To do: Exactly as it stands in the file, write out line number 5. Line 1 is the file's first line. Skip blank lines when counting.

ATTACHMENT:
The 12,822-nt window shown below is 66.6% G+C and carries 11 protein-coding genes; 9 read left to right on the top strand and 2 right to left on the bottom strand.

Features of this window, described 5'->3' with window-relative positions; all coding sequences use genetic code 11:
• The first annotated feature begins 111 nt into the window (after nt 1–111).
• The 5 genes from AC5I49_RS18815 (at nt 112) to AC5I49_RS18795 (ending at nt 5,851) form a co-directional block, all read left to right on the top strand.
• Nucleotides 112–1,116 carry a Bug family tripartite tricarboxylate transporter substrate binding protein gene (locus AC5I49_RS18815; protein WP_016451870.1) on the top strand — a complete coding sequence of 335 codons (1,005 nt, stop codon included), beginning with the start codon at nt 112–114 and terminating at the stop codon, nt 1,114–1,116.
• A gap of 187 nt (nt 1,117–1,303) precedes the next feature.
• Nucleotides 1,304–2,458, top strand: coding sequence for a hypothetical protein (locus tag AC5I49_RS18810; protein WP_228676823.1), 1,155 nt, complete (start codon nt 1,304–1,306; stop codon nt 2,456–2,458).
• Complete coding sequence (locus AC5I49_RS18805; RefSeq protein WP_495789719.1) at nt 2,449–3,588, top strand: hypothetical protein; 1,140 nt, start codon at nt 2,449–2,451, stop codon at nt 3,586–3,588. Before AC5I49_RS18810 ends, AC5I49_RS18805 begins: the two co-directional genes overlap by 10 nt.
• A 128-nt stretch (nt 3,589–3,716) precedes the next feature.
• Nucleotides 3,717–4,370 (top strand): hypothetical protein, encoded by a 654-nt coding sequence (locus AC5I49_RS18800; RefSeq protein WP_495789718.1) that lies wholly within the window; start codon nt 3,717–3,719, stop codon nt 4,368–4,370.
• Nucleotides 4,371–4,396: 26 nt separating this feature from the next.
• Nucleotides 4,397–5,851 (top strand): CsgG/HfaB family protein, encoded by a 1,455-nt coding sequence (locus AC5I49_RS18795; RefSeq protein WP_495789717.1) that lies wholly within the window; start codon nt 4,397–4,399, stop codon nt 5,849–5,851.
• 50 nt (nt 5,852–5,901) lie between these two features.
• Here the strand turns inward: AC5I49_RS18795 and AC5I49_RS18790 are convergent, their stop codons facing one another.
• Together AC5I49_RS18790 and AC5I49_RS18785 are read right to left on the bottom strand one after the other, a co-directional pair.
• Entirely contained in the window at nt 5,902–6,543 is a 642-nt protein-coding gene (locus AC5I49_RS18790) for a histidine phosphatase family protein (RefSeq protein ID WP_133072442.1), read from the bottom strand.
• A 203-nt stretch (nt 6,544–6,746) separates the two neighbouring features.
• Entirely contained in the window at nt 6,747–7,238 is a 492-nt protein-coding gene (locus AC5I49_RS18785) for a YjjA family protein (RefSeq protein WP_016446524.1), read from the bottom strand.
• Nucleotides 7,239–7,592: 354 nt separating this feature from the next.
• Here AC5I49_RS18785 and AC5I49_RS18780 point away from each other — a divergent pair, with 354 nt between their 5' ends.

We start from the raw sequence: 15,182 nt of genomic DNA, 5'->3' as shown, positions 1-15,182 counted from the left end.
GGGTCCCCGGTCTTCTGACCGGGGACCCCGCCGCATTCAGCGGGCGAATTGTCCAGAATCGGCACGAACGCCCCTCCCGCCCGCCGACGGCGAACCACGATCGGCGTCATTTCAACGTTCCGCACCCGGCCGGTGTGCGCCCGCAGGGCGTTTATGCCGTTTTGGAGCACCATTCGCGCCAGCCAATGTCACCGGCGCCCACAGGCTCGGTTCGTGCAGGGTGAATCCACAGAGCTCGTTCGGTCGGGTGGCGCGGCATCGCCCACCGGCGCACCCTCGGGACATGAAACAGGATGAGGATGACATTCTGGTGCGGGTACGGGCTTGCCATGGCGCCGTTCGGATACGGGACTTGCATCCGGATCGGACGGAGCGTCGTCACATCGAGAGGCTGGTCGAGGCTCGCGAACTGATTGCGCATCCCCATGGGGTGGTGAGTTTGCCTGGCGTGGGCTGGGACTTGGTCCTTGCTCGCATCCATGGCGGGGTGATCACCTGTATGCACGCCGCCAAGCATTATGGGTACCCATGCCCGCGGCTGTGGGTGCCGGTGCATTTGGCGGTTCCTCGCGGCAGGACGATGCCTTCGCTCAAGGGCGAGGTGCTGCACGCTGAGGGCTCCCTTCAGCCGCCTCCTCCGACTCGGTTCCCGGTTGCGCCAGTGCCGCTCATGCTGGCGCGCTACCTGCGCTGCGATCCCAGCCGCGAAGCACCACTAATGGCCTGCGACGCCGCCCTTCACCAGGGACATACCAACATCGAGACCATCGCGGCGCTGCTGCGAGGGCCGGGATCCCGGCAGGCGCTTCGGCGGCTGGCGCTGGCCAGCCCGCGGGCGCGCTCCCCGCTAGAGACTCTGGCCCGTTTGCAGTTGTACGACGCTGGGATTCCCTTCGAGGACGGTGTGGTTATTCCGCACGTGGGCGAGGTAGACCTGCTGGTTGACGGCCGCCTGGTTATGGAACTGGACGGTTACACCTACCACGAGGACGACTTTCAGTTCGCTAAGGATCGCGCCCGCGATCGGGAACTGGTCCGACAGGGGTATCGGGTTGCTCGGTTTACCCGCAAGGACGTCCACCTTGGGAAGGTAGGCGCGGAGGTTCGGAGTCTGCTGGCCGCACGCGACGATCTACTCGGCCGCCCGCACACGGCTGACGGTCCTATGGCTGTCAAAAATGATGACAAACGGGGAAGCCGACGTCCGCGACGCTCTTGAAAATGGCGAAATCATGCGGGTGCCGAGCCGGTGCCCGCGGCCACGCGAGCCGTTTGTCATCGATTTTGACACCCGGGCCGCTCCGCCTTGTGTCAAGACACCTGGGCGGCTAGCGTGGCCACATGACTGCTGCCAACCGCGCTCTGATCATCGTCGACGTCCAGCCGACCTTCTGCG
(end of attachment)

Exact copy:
• Nucleotides 112–1,116 carry a Bug family tripartite tricarboxylate transporter substrate binding protein gene (locus AC5I49_RS18815; protein WP_016451870.1) on the top strand — a complete coding sequence of 335 codons (1,005 nt, stop codon included), beginning with the start codon at nt 112–114 and terminating at the stop codon, nt 1,114–1,116.